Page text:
Unfortunately, details of proposals were revealed too late publicly for meaningful comments from the scientists and businesses that would be most likely affected. The CIRM directors' Science Subcommittee will consider the proposals on Monday. The agency's plans were not laid out fully on its web site until Friday, in the case of the grant review changes, and yesterday for the new fund.
The grant review proposal involves major disease team and clinical trial research rounds. The plan would depart radically from the current peer review process and bring CIRM and potential investigators together early to work out issues and smooth the way for better applications and better results from the research.
The CIRM proposal said,
"These are complex grants requiring multidisciplinary expertise for execution, and a multidisciplinary group of external experts to review the applications."Under the plan, the agency would hold a Q & A session with investigators prior to the application deadline. Investigator questions would be addressed and key categories of needed information discussed.
Peer reviewers would provide their assessments of the applications 14 days prior to the meeting of the grant review group along with a list of key questions and issues. Applicants would receive the questions 10 days in advance of the review session and would be asked to provide written responses.
Applicants would have a chance to address "pivotal questions" by telephone on the actual day of the review, but apparently only at the discretion of the review group. Some applications could be deferred until additional information is gathered.
CIRM said it believes the changes – aimed principally at dealing with "pivotal questions" – will improve the research and also facilitate timely review.
Creation of an opportunity fund was recommended by a blue-ribbon external review panel last fall. CIRM said its proposal would "attract industry participation through a funding mechanism that is more aligned with industry’s financing practices."
Under the the first phase of the fund, CIRM President Alan Trounson would have $25 million to help out select grant recipients: disease team and targeted clinical development projects and early translational projects that target a development candidate.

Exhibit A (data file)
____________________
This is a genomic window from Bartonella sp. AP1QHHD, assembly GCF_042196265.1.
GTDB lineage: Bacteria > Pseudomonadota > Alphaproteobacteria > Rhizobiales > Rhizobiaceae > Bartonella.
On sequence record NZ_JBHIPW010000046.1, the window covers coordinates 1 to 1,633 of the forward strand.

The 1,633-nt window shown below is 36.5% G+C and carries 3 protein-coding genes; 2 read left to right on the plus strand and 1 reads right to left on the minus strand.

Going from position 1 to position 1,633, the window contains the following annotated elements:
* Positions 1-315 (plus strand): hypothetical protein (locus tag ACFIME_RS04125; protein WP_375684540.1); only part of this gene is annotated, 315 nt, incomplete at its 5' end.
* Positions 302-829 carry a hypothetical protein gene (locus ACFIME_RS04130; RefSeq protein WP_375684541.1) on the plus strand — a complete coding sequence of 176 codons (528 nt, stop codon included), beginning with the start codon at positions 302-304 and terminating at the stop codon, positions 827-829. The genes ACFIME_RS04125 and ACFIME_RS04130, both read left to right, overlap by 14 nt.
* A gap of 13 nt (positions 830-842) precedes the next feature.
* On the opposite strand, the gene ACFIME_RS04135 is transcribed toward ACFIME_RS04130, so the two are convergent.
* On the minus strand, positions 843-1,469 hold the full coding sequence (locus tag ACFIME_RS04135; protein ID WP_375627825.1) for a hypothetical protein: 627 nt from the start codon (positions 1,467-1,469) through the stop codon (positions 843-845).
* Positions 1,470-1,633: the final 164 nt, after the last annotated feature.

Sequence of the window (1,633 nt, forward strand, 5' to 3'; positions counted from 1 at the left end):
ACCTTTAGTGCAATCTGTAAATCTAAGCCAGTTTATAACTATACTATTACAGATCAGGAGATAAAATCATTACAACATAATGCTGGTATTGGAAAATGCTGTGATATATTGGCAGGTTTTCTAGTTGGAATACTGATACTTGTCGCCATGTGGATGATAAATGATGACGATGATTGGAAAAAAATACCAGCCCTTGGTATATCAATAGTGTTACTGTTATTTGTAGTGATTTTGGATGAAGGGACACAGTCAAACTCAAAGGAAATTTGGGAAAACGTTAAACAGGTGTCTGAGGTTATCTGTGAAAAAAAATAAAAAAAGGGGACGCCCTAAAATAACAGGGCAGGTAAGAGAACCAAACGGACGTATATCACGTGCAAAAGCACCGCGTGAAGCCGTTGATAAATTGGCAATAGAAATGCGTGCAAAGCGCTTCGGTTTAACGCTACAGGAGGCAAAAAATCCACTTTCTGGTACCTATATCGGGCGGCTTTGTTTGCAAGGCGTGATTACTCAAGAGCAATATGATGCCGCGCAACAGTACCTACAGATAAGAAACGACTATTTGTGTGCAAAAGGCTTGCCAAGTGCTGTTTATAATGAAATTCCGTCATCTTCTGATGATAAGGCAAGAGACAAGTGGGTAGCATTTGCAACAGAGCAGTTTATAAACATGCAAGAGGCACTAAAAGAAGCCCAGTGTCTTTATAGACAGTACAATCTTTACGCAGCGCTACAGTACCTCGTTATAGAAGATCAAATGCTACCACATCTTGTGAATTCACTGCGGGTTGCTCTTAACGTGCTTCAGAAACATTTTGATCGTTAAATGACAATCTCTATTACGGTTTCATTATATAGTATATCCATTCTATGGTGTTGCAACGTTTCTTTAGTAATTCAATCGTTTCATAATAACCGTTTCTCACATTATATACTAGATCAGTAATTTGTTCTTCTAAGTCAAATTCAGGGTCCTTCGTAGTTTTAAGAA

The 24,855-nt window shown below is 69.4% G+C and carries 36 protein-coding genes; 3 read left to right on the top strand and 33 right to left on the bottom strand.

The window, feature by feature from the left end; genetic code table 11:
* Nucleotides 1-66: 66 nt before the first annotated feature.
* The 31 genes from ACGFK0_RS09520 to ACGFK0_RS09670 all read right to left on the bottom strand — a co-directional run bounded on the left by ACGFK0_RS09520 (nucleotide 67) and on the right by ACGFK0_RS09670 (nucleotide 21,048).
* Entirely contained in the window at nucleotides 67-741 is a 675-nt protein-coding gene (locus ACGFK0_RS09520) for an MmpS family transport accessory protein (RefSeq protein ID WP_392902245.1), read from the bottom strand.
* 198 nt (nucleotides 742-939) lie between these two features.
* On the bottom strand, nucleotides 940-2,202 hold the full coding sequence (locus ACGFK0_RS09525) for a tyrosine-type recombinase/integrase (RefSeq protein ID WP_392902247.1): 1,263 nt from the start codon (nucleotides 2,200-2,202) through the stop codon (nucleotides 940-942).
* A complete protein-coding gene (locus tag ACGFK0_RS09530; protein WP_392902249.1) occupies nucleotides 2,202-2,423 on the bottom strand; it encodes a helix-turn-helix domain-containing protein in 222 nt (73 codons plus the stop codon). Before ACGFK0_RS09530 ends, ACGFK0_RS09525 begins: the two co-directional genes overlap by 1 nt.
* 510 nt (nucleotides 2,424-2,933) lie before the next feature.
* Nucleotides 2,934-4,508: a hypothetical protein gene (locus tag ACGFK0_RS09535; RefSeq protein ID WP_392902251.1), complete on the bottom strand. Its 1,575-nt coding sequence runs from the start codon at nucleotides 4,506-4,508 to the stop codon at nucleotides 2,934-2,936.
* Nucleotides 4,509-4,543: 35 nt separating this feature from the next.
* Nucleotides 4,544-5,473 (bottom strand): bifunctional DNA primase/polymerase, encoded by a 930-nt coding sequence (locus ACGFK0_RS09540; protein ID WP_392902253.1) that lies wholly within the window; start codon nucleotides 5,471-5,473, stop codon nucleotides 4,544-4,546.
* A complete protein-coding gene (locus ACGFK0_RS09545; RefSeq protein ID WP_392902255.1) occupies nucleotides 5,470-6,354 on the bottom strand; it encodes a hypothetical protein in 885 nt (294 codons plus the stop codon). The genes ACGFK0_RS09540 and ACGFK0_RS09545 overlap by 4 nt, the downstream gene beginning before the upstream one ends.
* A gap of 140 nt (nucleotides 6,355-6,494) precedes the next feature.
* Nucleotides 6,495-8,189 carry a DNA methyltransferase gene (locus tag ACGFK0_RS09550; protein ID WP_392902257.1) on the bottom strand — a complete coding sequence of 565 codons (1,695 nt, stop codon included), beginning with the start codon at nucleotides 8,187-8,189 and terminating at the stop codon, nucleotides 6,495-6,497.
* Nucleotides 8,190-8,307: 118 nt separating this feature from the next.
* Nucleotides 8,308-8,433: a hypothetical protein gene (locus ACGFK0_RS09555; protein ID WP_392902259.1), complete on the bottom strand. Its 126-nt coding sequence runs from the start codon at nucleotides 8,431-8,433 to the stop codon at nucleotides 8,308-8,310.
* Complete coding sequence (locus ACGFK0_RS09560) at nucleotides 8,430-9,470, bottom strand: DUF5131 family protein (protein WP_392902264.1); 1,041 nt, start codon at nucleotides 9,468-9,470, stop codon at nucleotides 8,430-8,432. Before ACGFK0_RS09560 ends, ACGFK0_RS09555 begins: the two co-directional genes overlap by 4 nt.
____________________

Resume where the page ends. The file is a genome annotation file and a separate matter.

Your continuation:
Called a bridge funding program, it would "enable uninterrupted funding of development activities (but not new patient enrollment) to occur until the next relevant RFA/review is offered," CIRM said.
The grants would limited to $5 million and one year. Recipients would be required to submit an application in the next applicable round.
The next phases of the opportunity fund would involve the following:
"...timely short-term one year funding to new projects where an external high impact research opportunity has been identified through an inventory of the research landscape, collaboratively partnered with a California researcher and the team is assembled and research is available for immediate implementation."And
"...preclinical, first-in-man studies and Phase II studies for projects satisfying the accelerated review eligibility requirements and receiving GWG (grant review group) recommendation."The public and interested parties can take part in tomorrow's discussions telephonically at locations in San Francisco, Healdsburg, Irvine(2), La Jolla and Stanford. Specific addresses can be found on the agenda.
Monday's meeting calls for discussion of the grant review changes and the opportunity fund, which presumably means that they will be acted on at a later date by the committee. But if researchers or businesses want to help shape the proposals, they should listen in on Monday, make comments at the time or/and file written suggestions via email to CIRM following the meeting. Both written and oral comments are needed to have a maximum impact.
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